TRIBECA, Manhattan — Residents who claim the stretch of bike path along West Street in Lower Manhattan set out to reclaim it Thursday evening — taking it back from the actions of an accused terrorist, in order to honor the eight people he allegedly mowed down with a truck earlier this week.
“When people were talking about our resiliency, I tended to think that people don’t give a s***," resident Lynn Walsh said. "It’s nice to know that people do. I’m really glad they’re doing something about this."
Walsh joined more than 100 mourners carrying candles at a vigil Thursday night as they walked on the promenade next to the route where suspect Sayfullo Saipov entered the bike path and drove for almost a mile before crashing into a school bus.
It was a sense of caring, bundled with a grim acceptance, that things are indeed changing, yet again, in Lower Manhattan, 16 years after 9/11.
This was also noted by actor and native New Yorker Dean Winters, who lives just a couple of blocks away, not far from where work crews are installing new barriers along the bike path.
“You don’t want it to be that way, but it is. It’s just, it becomes part of the fabric – you don’t want that to become part of the fabric – but it is,” Winters said.
Mike Novogratz, chairman of the board of Hudson River Park Friends, which organized the event, said the impetus to do the vigil came from board members, including one who was a neighbor of one the victims who was killed. He said the goal was to remember those who were lost, as well as reclaim the outdoor area from violence.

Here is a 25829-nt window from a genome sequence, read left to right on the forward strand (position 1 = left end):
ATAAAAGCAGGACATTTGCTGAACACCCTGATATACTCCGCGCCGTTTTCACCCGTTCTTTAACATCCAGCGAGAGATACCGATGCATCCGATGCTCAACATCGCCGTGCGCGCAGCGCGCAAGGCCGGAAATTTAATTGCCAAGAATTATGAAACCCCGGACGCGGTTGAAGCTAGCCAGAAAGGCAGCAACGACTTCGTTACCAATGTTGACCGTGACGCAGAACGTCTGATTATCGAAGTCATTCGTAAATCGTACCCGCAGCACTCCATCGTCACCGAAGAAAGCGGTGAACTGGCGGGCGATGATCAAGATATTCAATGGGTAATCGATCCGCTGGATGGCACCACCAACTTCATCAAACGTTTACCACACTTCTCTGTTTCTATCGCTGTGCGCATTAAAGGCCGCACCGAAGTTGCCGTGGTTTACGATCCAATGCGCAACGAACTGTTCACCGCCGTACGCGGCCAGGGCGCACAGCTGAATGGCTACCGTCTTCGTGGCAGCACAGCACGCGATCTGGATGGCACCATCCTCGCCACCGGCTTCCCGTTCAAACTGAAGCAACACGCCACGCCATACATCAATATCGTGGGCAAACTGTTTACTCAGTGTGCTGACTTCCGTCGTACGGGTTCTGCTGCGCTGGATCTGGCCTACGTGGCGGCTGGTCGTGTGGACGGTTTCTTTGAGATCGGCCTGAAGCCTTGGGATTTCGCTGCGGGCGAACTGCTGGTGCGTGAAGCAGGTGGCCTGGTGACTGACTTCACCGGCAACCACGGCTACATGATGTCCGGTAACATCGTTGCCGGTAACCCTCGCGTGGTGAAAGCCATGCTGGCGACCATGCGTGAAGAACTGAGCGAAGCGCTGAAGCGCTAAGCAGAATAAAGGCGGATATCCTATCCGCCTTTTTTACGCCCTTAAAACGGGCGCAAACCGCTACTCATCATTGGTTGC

"It could have been any of us," he said of those who were killed. "We're not going to let a terrorist, a crazy man, ruin the space."
With the election just days away, Mayor Bill de Blasio, now full in full campaign mode, took time to visit the NYPD’s 1st precinct stationhouse with Police Commissioner James O’Neill and deliver remarks at Stuyvesant High School, at the intersection where police took down suspect Sayfullo Saipov.
“We’ve talked a lot the last couple of days about the strength and resiliency of New Yorkers – it was on display here powerfully,” said Mayor de Blasio.
So was bravery on that fateful afternoon.
It was William Harris, a U.S. Marine veteran and active volunteer firefighter, who confronted and then chased Saipov on foot, right up until the moment police intervened.
An amateur Snapchat video shows Harris on the ground, on all fours, he says, to let the officers know he was a ‘friendly’ – as they pounced on the suspect.
“He pointed the guns at me," Harris said. "So I tried to run him over with my truck. It feels good. Get to uh, stopping the bad guy, ya know. My father always taught me, help the people that can’t help themselves. Fight for those that can’t fight."
The 29-year-old Saipov faces federal terrorism charges that could carry the death penalty. Authorities accuse the Uzbek native of being inspired by the Islamic State group and plotting his attack over two months, choosing Halloween to carry it out because he assumed there would be more people on the streets.